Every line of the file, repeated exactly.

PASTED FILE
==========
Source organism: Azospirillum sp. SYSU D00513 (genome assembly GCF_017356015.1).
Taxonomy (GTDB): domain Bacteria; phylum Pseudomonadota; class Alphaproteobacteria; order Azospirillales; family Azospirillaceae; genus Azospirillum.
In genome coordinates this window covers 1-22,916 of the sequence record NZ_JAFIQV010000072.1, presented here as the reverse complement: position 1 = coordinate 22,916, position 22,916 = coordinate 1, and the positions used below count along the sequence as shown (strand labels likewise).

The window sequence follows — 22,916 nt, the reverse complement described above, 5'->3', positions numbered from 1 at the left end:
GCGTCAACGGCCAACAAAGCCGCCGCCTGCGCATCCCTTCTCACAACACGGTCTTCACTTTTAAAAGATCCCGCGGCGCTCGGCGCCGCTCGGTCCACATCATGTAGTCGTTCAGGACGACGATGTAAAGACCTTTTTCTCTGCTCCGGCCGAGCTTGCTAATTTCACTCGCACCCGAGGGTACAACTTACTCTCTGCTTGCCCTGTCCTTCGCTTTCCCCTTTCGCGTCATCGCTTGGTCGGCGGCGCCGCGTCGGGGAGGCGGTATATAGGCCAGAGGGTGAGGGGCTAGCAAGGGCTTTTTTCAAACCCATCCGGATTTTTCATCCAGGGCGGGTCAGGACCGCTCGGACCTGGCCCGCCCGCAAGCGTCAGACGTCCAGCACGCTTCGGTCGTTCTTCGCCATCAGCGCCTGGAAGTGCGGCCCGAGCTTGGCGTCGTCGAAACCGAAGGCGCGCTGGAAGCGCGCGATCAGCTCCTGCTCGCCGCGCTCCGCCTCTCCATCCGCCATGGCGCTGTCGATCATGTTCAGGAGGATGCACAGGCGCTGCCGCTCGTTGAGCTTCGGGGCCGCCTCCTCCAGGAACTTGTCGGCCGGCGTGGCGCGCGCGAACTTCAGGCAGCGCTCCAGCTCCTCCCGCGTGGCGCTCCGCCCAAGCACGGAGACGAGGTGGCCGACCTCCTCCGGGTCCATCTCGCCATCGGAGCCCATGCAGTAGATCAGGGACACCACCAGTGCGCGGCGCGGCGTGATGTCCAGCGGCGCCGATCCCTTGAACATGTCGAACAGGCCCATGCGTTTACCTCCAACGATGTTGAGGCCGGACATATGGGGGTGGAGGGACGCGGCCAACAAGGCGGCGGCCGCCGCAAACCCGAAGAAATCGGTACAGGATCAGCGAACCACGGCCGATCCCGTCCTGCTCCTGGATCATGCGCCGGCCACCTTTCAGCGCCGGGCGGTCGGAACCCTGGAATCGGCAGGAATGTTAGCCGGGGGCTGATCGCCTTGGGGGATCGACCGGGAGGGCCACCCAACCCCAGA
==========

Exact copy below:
Source organism: Azospirillum sp. SYSU D00513 (genome assembly GCF_017356015.1).
Taxonomy (GTDB): domain Bacteria; phylum Pseudomonadota; class Alphaproteobacteria; order Azospirillales; family Azospirillaceae; genus Azospirillum.
In genome coordinates this window covers 1-22,916 of the sequence record NZ_JAFIQV010000072.1, presented here as the reverse complement: position 1 = coordinate 22,916, position 22,916 = coordinate 1, and the positions used below count along the sequence as shown (strand labels likewise).

The window sequence follows — 22,916 nt, the reverse complement described above, 5'->3', positions numbered from 1 at the left end:
GCGTCAACGGCCAACAAAGCCGCCGCCTGCGCATCCCTTCTCACAACACGGTCTTCACTTTTAAAAGATCCCGCGGCGCTCGGCGCCGCTCGGTCCACATCATGTAGTCGTTCAGGACGACGATGTAAAGACCTTTTTCTCTGCTCCGGCCGAGCTTGCTAATTTCACTCGCACCCGAGGGTACAACTTACTCTCTGCTTGCCCTGTCCTTCGCTTTCCCCTTTCGCGTCATCGCTTGGTCGGCGGCGCCGCGTCGGGGAGGCGGTATATAGGCCAGAGGGTGAGGGGCTAGCAAGGGCTTTTTTCAAACCCATCCGGATTTTTCATCCAGGGCGGGTCAGGACCGCTCGGACCTGGCCCGCCCGCAAGCGTCAGACGTCCAGCACGCTTCGGTCGTTCTTCGCCATCAGCGCCTGGAAGTGCGGCCCGAGCTTGGCGTCGTCGAAACCGAAGGCGCGCTGGAAGCGCGCGATCAGCTCCTGCTCGCCGCGCTCCGCCTCTCCATCCGCCATGGCGCTGTCGATCATGTTCAGGAGGATGCACAGGCGCTGCCGCTCGTTGAGCTTCGGGGCCGCCTCCTCCAGGAACTTGTCGGCCGGCGTGGCGCGCGCGAACTTCAGGCAGCGCTCCAGCTCCTCCCGCGTGGCGCTCCGCCCAAGCACGGAGACGAGGTGGCCGACCTCCTCCGGGTCCATCTCGCCATCGGAGCCCATGCAGTAGATCAGGGACACCACCAGTGCGCGGCGCGGCGTGATGTCCAGCGGCGCCGATCCCTTGAACATGTCGAACAGGCCCATGCGTTTACCTCCAACGATGTTGAGGCCGGACATATGGGGGTGGAGGGACGCGGCCAACAAGGCGGCGGCCGCCGCAAACCCGAAGAAATCGGTACAGGATCAGCGAACCACGGCCGATCCCGTCCTGCTCCTGGATCATGCGCCGGCCACCTTTCAGCGCCGGGCGGTCGGAACCCTGGAATCGGCAGGAATGTTAGCCGGGGGCTGATCGCCTTGGGGGATCGACCGGGAGGGCCACCCAACCCCAGA